Hampson, Jupiter Quartet eloquent in Adamo premiere, Wolf songs

April 27, 2013 at 12:11 pm

By David Wright

Thomas Hampson and the Jupiter String Quartet gave the Boston premiere of Mark Adamo’s “Aristotle” Friday night at Jordan Hall.

The peripatetic baritone Thomas Hampson came to New England Conservatory’s Jordan Hall Friday night with a string quartet in tow and an East Coast premiere in his luggage.

The concert, presented by Celebrity Series of Boston, featured Hampson and the Jupiter String Quartet in Aristotle by Mark Adamo, a work commissioned for these artists by the consortium Music Accord, of which Celebrity Series is a member.

Fresh from its world premiere in Davis, Calif. last Wednesday, Aristotle shared the bill with works of Schubert, Webern, and Hugo Wolf. The piece is a setting of a fairly long poem of the same name by Billy Collins, a former poet laureate of the United States.

Collins’s text is a catalogue poem, in which images from daily life are piled up and related to each other in order to make a point attributed to Aristotle: that life, like a Greek drama, has a beginning, a middle, and an end.

The genius of the poem lies not in this unremarkable observation, but in the acutely-perceived images and situations the poem refers to, and in its cool, objective tone that holds powerful emotions in check.

Adamo, on the other hand, was looking to cut them loose in this piece. “While Collins’ language was minutely expressive of his narrator’s observations,” he wrote in a program note, “it remained reticent about his emotions. …The poem doesn’t tell you, so the vocal line must.”

It was an understandable conclusion, one supposes, for a composer who is best known for his operas. In the event, however, the quasi-operatic treatment seemed an odd fit for Collins’s sly, wry utterances.

Adamo’s concept worked best at the macro level: buoyant, optimistic beginnings; distracted, fragmented middle; and angry or resigned at the end. And Hampson applied his considerable dramatic powers to a rather capricious voice part that captured some of the text’s powerful images and slid past others.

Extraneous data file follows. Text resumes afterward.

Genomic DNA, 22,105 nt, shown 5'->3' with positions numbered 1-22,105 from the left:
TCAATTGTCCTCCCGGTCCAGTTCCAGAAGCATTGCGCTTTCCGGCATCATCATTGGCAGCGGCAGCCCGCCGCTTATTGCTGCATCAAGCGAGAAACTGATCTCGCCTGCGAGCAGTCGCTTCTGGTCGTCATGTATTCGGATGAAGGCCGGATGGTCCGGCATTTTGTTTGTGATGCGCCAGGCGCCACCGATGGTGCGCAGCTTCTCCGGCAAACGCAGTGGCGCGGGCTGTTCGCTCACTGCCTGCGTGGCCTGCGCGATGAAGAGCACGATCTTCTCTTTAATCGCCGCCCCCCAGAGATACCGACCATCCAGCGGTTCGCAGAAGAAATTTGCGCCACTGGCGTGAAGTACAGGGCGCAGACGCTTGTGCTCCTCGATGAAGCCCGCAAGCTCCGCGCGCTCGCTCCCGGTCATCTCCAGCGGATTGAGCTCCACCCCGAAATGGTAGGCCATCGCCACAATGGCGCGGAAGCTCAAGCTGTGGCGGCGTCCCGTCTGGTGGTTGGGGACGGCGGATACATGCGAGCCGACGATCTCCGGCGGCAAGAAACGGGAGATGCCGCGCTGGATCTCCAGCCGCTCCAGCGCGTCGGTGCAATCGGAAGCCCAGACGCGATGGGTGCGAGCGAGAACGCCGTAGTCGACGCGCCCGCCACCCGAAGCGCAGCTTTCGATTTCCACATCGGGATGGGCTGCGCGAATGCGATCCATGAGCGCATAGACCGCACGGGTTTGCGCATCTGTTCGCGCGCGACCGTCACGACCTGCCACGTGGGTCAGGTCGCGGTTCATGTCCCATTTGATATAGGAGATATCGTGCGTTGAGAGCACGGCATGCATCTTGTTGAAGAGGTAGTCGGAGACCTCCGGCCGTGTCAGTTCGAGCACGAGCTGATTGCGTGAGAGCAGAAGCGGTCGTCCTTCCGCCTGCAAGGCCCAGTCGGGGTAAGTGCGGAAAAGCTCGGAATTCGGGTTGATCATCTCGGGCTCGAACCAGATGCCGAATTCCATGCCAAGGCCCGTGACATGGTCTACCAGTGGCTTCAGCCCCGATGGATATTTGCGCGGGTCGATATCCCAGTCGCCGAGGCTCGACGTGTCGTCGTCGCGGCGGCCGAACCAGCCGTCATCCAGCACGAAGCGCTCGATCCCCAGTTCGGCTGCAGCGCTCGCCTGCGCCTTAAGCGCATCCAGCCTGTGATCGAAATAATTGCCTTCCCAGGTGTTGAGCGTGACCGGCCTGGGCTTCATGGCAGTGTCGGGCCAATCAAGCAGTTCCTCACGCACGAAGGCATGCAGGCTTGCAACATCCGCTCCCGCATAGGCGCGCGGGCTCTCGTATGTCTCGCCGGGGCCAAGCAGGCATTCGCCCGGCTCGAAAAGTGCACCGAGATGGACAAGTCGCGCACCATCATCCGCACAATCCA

The poet’s images spurred the composer to experiment with string-quartet sonorities, while (thankfully) never resorting to painting pictures with music. Collins’s poem ends, however, with a thumping cliché for mortality (“falling leaves”), which Adamo compounded by having the singer repeat it several times during the final diminuendo.

The evening began inauspiciously with a performance of Schubert’s very early String Quartet in E-flat major, D. 87, in which this quartet’s efforts to sound Classical and incisive were largely undone by a thick, heavy tone and an overfondness for plummy “swell attacks”—that is, starting a note and increasing it rather than starting at full volume.

When he wrote this piece, Schubert was 16 and still in Haydn’s thrall when it came to composing quartets. Still, Haydn is not a bad model to have, and young Schubert had a few bright ideas of his own, so there was no reason for this music to sound as pallid as it did Friday night.

The Jupiter players sounded much more at home in Webern’s Langsamer Satz, another very early work, this one composed under the influence of Verklärte Nacht, a late-Romantic composition for strings by Webern’s teacher Arnold Schoenberg.

Webern’s rhapsodic piece calls for each instrument to take at least one luscious solo, and to this the Jupiter players added sensitive listening to each other, creating an intertwining blend of audible strands that cast a spell.

Following the Adamo work and an intermission, the rest of the concert was devoted entirely to Hugo Wolf, starting with his Italian Serenade for string quartet. The Jupiter caught the forward momentum of this sunny piece and rendered its lively twists and turns with a clear, layered sound.

Hampson returned with the quartet for six lieder by Wolf, all revolving around the Romantic image of a man in Nature—by turns happy, sad, confused, weary. Two songs adopted a more objective tone and dealt in irony—piercing in “Auf ein altes Bild” and gentle in “Anacreons Grab.” Mark Adamo might have benefited from studying these latter two before undertaking to set Billy Collins’s ironic poem.

No arranger was listed for the Wolf songs, originally composed for voice and piano, but whoever it was created fine, idiomatic compositions for string quartet to preserve that Wolfian equality between voice and instrument(s).

Blessed with a voice that could fill Jordan Hall and two more just like it, Hampson modulated his tone all evening to blend collegially with the string foursome. In the evening’s lone encore, however, the mock heroics and ratty scurryings of Wolf’s “Die Rattenfänger” sent the opera star into some fits of baritonal bluster that sounded ready for the Met.

The next presentation of the Celebrity Series of Boston will be soprano Susanna Phillips and tenor Joseph Kaiser, 8 p.m. Wednesday at Pickman Hall, Longy School of Music, Cambridge. celebrityseries.org; (617) 482-6661.

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